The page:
■OPEN DE MOSELLE
AP, METZ, France
Dmitry Tursunov of Russia won the Open de Moselle on Sunday by beating Paul-Henri Mathieu 7-6 (8/6), 1-6, 6-4 in the final.
“In the second set he had a lot of chances to attack my second serve and he was successful in doing that,” the fifth-seeded Tursunov said. “As I was two breaks down, Paul-Henri was playing with a lot of confidence. Today there wasn’t a big difference. I can’t say that I was better than him. He could have broken me as well in the third set.”
Mathieu said he could not accomplish much in the last set.
“He broke me and I couldn’t break him, which cost me the match,” the Frenchman said. “It’s tough to lose a match like that. I think that I have to improve two or three things.”
Los Angeles Clippers owner Steve Ballmer is buying the Forum for US$400 million, ending the billionaire’s legal fight with Madison Square Garden Co (MSG) and clearing the way to build a new arena for his NBA team down the street in Inglewood, California. Ballmer on Tuesday announced his cash purchase of the venerated arena. Ballmer, a former Microsoft executive, and Clippers vice chairman Dennis Wong are making the transaction through CAPSS LLC, a newly formed entity that would continue to operate the Forum as a live music venue. “This is an unprecedented time, but we believe in our collective future,” Ballmer said.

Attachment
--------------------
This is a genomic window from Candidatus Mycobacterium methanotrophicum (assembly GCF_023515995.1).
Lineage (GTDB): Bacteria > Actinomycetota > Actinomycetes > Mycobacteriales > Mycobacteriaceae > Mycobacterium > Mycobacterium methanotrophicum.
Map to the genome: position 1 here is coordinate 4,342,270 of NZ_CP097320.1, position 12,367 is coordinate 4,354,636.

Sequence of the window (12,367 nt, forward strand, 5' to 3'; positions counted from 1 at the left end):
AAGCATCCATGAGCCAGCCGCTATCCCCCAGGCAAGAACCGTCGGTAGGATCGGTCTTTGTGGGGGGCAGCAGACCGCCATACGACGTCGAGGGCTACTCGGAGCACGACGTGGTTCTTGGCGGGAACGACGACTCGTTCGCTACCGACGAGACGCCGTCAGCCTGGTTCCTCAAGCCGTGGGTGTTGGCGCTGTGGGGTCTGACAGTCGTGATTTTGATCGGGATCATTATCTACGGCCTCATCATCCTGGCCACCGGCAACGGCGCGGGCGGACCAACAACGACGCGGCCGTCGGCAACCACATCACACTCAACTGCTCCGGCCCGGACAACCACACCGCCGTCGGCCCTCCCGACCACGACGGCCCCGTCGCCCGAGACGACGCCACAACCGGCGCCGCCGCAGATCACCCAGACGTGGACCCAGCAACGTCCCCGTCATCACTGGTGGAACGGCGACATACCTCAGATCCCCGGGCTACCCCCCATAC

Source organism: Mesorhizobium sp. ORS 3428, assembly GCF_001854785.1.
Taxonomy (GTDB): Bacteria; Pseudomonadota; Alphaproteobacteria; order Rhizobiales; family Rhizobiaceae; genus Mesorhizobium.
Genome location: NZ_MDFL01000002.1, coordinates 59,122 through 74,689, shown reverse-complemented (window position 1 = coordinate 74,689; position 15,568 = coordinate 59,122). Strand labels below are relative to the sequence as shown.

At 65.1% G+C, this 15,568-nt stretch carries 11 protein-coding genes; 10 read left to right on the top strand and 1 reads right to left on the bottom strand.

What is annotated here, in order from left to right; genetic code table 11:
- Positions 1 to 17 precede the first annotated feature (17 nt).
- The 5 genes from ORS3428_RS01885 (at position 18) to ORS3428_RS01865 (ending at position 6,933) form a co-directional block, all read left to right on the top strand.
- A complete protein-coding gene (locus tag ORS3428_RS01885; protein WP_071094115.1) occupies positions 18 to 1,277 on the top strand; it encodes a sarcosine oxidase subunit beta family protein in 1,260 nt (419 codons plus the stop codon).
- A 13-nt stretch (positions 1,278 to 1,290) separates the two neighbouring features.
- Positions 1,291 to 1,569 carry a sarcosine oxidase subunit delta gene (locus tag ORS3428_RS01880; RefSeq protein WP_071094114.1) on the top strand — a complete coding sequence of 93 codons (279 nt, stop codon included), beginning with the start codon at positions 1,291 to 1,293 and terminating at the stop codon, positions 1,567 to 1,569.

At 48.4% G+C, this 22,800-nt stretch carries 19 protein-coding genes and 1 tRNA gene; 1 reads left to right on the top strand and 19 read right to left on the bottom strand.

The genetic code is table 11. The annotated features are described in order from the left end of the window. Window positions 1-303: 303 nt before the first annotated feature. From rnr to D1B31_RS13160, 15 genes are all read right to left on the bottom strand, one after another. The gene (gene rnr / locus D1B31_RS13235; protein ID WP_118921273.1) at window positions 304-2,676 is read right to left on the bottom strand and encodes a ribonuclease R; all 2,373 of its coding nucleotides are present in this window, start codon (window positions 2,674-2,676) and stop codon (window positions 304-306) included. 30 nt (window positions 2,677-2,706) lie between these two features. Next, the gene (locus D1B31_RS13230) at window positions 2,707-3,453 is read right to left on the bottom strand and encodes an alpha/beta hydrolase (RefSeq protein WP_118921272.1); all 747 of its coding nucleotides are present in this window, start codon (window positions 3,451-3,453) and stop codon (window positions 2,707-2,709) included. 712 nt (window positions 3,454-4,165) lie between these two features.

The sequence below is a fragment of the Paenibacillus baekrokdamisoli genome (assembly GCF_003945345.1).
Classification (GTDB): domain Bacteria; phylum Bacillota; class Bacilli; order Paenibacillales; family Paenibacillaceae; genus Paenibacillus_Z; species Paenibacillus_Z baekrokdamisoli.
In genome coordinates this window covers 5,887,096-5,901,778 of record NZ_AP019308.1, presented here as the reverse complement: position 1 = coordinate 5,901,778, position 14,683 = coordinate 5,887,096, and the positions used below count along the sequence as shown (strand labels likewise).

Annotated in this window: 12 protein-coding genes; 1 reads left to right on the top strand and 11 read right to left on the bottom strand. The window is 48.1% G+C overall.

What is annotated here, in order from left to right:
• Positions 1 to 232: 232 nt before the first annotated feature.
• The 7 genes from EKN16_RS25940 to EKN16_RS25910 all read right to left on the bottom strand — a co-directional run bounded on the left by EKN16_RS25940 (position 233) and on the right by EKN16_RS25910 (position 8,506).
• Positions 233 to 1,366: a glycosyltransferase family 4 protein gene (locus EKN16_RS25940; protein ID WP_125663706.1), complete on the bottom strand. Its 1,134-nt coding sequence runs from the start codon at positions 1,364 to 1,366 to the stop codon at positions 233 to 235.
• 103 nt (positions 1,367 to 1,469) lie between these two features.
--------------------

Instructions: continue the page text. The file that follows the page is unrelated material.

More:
EXPENDITURE: Tokyo Games organizing committee CEO Toshiro Muto said that ‘additional expenses are going to be quite massive’ to reschedule the Olympics The International Olympic Committee (IOC) is working with sports bodies to arrange a July-to-August window next year for the postponed Tokyo Olympics and hopes to confirm the schedule within a month, Japan’s Yomiuri Shimbun reported yesterday. John Coates, head of the IOC’s coordination commission for the Tokyo Olympics, told the newspaper that the Games would have to be held between the tennis Grand Slams of Wimbledon, scheduled to end in mid-July, and the US Open, which starts in late August. “We want to more or less finalize the dates in four weeks’ time,” the newspaper quoted Coates as saying. Coates, who is also
PROUD, BUT BOWING OUT: The Dallas center missed all of 2018 due to Guillain-Barre syndrome, but Travis Frederick returned to be a standout again last season Dallas Cowboys Pro Bowl center Travis Frederick on Monday stunningly announced his retirement. Frederick, who turned 29 on Wednesday last week, was a Pro Bowl selection in five of his six NFL seasons. Frederick revealed his retirement in a lengthy letter, beginning it by writing: “After much consideration, discussion, and reflection, I have decided to retire from football. This was not an easy decision.” Frederick cited his bout with autoimmune disease Guillain-Barre syndrome as a factor. He missed the 2018 season due to the illness in which the body’s immune system attacks the nervous system, but he returned to be a standout again last
Utah Jazz center Rudy Gobert, whose positive COVID-19 test prompted the NBA to shut down its season, says that the coronavirus has caused him to lose his sense of smell. The Frenchman, whose defensive talents have earned him the nickname “Stifle Tower,” tested positive for COVID-19 on March 11, the result bringing the NBA season to an abrupt halt. In social media posts since then, the 27-year-old had said he was feeling better, but on Sunday he tweeted that he was experiencing one of the lesser-known symptoms of the illness. “Just to give you guys an update, loss of smell and taste is